Today, however, possession of a marriage license tells us little about people’s interpersonal responsibilities. Half of all Americans aged 25 to 29 are unmarried, and many of them already have incurred obligations as partners, parents or both. Almost 40 percent of America’s children are born to unmarried parents. Meanwhile, many legally married people are in remarriages where their obligations are spread among several households.

Using the existence of a marriage license to determine when the state should protect interpersonal relationships is increasingly impractical. Society has already recognized this when it comes to children, who can no longer be denied inheritance rights, parental support or legal standing because their parents are not married.

As Nancy Polikoff, an American University law professor, argues, the marriage license no longer draws reasonable dividing lines regarding which adult obligations and rights merit state protection. A woman married to a man for just nine months gets Social Security survivor’s benefits when he dies. But a woman living for 19 years with a man to whom she isn’t married is left without government support, even if her presence helped him hold down a full-time job and pay Social Security taxes. A newly married wife or husband can take leave from work to care for a spouse, or sue for a partner’s wrongful death. But unmarried couples typically cannot, no matter how long they have pooled their resources and how faithfully they have kept their commitments.

Possession of a marriage license is no longer the chief determinant of which obligations a couple must keep, either to their children or to each other. But it still determines which obligations a couple can keep — who gets hospital visitation rights, family leave, health care and survivor’s benefits. This may serve the purpose of some moralists. But it doesn’t serve the public interest of helping individuals meet their care-giving commitments.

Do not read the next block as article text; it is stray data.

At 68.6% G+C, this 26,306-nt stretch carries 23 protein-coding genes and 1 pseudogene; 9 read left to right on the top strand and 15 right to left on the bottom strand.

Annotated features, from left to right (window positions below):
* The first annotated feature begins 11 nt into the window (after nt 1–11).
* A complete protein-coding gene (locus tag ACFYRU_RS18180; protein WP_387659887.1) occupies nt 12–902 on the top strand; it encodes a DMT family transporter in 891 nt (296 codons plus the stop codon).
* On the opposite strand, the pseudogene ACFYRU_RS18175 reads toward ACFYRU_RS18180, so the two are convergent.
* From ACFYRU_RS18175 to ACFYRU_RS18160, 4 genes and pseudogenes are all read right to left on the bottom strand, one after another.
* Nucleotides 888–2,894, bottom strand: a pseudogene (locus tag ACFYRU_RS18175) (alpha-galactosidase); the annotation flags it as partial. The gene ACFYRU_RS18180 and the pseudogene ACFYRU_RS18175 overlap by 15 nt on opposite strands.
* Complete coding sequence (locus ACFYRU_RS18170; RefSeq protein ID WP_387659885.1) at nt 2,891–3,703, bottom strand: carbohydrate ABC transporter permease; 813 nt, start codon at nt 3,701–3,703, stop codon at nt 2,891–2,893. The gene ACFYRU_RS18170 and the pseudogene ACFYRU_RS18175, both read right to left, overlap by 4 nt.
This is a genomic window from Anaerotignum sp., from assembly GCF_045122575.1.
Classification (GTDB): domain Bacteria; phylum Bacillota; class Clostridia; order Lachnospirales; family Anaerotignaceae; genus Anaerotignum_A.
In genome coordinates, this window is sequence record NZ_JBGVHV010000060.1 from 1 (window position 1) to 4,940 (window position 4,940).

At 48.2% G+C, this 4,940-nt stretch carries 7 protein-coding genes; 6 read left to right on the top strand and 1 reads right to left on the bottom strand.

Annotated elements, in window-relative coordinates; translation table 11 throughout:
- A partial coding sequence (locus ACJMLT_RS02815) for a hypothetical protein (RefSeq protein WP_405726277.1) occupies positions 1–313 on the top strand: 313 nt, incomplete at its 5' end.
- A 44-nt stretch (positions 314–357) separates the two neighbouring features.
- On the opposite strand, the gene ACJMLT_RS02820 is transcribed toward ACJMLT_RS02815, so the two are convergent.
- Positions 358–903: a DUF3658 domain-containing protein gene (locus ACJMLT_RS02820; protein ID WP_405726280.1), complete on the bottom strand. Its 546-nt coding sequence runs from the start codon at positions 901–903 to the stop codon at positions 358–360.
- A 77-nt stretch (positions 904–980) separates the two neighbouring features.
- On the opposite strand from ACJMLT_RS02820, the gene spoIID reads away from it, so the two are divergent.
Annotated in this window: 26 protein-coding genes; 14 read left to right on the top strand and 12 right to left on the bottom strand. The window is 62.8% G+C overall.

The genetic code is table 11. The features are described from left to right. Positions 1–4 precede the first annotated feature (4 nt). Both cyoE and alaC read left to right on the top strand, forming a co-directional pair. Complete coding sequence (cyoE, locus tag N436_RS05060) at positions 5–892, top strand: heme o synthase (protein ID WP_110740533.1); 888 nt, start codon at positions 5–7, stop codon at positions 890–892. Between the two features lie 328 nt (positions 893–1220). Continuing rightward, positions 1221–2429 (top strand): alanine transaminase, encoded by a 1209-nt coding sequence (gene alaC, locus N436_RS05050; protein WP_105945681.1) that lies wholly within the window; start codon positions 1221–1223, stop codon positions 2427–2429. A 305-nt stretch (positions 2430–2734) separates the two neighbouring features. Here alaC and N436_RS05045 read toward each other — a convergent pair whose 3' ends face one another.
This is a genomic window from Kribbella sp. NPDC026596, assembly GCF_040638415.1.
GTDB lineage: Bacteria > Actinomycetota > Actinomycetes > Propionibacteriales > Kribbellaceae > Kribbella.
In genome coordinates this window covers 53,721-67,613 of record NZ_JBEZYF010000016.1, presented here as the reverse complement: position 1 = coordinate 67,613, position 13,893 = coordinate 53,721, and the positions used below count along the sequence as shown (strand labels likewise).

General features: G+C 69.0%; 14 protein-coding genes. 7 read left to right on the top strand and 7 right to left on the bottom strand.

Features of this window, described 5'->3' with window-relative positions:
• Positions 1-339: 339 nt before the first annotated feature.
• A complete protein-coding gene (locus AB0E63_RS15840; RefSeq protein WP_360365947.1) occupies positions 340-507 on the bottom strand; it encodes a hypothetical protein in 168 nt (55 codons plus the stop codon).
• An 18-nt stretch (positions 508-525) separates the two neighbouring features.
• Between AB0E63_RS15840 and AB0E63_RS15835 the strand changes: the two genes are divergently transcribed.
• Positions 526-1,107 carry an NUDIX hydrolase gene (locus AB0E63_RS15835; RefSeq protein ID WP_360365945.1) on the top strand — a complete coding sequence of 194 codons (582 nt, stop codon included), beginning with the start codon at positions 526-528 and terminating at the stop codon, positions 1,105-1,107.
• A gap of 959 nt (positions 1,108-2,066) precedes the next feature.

Perhaps it’s time to revert to a much older marital tradition. Let churches decide which marriages they deem “licit.” But let couples — gay or straight — decide if they want the legal protections and obligations of a committed relationship.

Stephanie Coontz, a professor of history at Evergreen State College, is the author of “Marriage, a History: How Love Conquered Marriage.”
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« Reply #8 on: 2011-June-22 09:09:39 PM »

Privatize Marriage Now
http://dennisleewilson.com/simplemachinesforum/index.php?topic=318.msg1127#msg1127

http://lewrockwell.com/mcmaken/mcmaken135.html
Privatize Marriage Now

Reviewed by Ryan McMaken

Recently by Ryan McMaken: Hunter S. Thompson's Last Stand

Ann Coulter, that warmongering demagogue of Conservatism, has declared war on Ron Paul. Naturally, she hates Paul because he stands for peace, free markets and the rule of law. Coulter hates of all of these things since she loves war, the police state, and the destruction of the constitution in pursuit of untrammeled political power for Conservative nationalists. In other words, like most Conservatives, she loves socialism, although she prefers to cloak her socialism in words like "national greatness," "secure borders" and "family values."

In a recent column, Coulter attacks Paul for a variety of his pro-freedom positions. In this column, however, I’ll focus only on her wildly inaccurate claims about how marriage is a "legal construct" and how every good American should insist that government maintain its death grip on the institution. She denounces Ron Paul for his insistence that marriage should not be controlled by government and that people should be free to contract with whomever they choose. Coulter of course insists that marriage should be socialized, regulated and controlled by government.

Coulter counters Paul with a claim that "there are reasons we have laws governing important institutions, such as marriage." Well she’s right there. There is a reason that governments regulate marriage: Governments couldn’t resist the urge to seize control of marriage which was a traditionally religious and non-governmental institution.